internal CA and put the cert back up to the pfSense box without any
    hassles.  One thing I thought was odd was that the input validator on
    the Organization (O=) field of the DN didn't let me enter a dot (also
    it'd be nice to see something more specific than "contains invalid
    characters").

    There was conflicting information all over the web about what was and was not allowed in those fields, depending on what CA and software you're talking about. So we decided to err on the side of caution there.
    Two random conflicting examples:
    http://www.hp.com/wwsolutions/misc/hpsim-helpfiles/mxhelp/mxportal/en/admin_cert_server_create.html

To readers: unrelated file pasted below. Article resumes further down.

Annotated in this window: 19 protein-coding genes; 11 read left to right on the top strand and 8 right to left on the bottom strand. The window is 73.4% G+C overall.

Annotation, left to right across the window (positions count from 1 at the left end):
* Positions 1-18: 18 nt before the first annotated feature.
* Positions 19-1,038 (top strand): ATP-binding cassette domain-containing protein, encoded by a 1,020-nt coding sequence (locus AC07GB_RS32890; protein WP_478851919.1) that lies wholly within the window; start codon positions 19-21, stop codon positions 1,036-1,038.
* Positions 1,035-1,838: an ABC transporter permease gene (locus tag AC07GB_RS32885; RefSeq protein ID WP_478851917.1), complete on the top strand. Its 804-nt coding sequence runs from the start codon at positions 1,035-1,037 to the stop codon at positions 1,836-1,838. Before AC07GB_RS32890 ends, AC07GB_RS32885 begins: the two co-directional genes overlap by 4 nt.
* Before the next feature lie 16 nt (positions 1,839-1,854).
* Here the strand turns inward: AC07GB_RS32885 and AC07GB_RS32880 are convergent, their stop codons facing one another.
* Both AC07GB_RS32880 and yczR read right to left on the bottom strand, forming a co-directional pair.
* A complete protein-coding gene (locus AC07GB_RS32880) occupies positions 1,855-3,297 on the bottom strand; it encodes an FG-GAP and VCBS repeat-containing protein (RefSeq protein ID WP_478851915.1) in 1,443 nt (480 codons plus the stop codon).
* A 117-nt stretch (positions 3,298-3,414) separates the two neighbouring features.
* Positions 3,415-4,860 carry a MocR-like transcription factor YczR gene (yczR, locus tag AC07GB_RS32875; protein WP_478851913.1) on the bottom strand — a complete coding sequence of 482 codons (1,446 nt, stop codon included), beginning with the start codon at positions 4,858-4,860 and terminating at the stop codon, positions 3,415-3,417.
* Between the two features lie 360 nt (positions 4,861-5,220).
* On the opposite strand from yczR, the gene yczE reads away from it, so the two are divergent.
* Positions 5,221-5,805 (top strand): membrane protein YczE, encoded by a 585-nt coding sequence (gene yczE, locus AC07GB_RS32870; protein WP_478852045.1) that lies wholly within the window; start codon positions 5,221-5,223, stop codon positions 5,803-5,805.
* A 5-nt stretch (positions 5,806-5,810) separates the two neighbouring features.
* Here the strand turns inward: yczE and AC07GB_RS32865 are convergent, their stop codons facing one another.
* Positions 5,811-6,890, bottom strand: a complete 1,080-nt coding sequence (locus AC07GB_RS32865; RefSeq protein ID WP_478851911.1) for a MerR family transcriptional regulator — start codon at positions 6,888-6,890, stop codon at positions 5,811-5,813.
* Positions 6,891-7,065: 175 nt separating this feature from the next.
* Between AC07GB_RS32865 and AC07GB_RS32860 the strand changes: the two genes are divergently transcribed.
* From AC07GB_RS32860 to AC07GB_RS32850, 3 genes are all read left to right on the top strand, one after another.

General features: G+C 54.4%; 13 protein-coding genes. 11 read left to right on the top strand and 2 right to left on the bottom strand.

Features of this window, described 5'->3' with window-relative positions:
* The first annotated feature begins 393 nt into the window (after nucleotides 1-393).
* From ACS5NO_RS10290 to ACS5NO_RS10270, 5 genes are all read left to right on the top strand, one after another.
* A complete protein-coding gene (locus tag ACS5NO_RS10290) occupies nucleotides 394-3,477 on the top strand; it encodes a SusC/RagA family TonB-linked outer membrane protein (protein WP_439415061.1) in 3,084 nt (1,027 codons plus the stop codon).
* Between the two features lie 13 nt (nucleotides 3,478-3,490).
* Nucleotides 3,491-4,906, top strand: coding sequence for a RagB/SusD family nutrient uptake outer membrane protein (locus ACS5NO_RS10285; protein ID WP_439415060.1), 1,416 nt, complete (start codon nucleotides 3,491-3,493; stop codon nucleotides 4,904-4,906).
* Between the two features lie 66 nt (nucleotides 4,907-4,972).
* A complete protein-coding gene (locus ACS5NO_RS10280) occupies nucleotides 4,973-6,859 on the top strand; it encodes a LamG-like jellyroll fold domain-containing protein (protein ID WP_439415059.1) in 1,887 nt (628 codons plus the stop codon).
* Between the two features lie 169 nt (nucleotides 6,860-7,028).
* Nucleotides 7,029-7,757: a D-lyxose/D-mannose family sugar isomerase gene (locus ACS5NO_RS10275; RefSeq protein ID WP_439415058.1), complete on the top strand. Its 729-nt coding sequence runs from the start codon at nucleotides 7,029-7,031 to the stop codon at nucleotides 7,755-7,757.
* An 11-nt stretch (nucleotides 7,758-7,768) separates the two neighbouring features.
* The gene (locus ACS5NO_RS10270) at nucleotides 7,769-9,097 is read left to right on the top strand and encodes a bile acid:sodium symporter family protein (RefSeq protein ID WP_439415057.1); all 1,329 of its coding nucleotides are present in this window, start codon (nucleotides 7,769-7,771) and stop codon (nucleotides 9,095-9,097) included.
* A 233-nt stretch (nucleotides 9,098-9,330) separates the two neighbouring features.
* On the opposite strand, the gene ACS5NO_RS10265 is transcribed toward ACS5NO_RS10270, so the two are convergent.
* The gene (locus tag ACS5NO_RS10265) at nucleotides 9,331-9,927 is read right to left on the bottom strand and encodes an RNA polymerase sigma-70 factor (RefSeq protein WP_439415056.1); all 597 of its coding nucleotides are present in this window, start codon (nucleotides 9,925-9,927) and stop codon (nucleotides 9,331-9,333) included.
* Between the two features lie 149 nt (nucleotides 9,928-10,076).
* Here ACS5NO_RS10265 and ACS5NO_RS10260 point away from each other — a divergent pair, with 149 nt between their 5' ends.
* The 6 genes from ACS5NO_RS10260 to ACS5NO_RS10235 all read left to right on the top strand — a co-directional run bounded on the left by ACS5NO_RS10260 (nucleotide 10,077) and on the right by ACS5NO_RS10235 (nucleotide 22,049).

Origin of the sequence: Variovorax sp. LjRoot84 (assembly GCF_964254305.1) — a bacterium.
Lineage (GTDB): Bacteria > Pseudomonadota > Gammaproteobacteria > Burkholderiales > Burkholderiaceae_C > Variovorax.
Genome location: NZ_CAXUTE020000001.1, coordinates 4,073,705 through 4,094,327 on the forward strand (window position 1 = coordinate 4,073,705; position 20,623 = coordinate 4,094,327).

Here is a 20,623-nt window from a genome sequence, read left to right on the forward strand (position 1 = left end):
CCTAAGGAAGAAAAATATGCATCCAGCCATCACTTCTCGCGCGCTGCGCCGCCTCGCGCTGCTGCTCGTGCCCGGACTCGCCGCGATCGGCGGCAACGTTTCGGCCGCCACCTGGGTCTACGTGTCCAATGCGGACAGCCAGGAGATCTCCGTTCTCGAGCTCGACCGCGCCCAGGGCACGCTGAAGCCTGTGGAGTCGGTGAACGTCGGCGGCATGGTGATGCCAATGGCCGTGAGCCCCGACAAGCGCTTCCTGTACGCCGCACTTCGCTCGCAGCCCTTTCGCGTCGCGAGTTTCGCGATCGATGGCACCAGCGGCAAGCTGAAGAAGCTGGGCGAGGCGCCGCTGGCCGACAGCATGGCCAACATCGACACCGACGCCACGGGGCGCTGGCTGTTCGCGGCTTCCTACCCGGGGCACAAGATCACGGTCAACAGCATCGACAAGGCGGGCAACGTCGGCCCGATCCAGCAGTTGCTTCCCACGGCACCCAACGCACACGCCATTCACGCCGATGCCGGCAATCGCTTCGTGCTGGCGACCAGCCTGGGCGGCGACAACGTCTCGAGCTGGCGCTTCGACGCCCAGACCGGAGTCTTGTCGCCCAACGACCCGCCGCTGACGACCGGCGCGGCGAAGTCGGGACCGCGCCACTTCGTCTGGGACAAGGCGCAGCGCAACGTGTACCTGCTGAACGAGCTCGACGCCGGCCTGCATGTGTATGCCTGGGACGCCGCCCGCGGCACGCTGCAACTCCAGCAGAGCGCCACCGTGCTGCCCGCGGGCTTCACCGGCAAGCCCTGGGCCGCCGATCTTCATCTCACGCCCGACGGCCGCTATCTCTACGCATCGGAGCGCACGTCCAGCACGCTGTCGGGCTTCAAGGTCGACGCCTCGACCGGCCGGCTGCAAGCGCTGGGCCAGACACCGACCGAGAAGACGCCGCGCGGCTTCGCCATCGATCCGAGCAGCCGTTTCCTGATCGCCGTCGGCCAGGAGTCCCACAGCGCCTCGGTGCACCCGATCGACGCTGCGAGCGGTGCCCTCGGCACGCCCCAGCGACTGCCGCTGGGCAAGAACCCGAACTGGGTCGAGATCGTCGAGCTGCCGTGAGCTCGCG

http://www.dyndns.com/support/kb/generating_csrs_for_ssl_certificates.html

    @bmah:

    Finally, I noticed that after the validator rejected my
    input, the key length of the CSR went from the default of 2048 down to
    512.  That seems like a bug to me.

    So the first time you submitted the CSR it was set for 2048, but when it displayed the error the key length reverted? I did a ton of work on the Cert Manager but the CSR code is probably the least touched by me, since I don't use external CAs. If I can get more detail about how to reproduce it I can look at it, but as Chris said, that's worthy of opening a bug report at http://redmine.pfsense.org with some info about how to make it happen.

    @bmah:

    The shell from the serial port menu wanted to print stuff in all kinds
    of cute colors which is nice but made things very hard to read in my
    terminal windows, which are usually black text on a white background.
    Something in me would like to see the shell prompts, etc. in just
    plain text.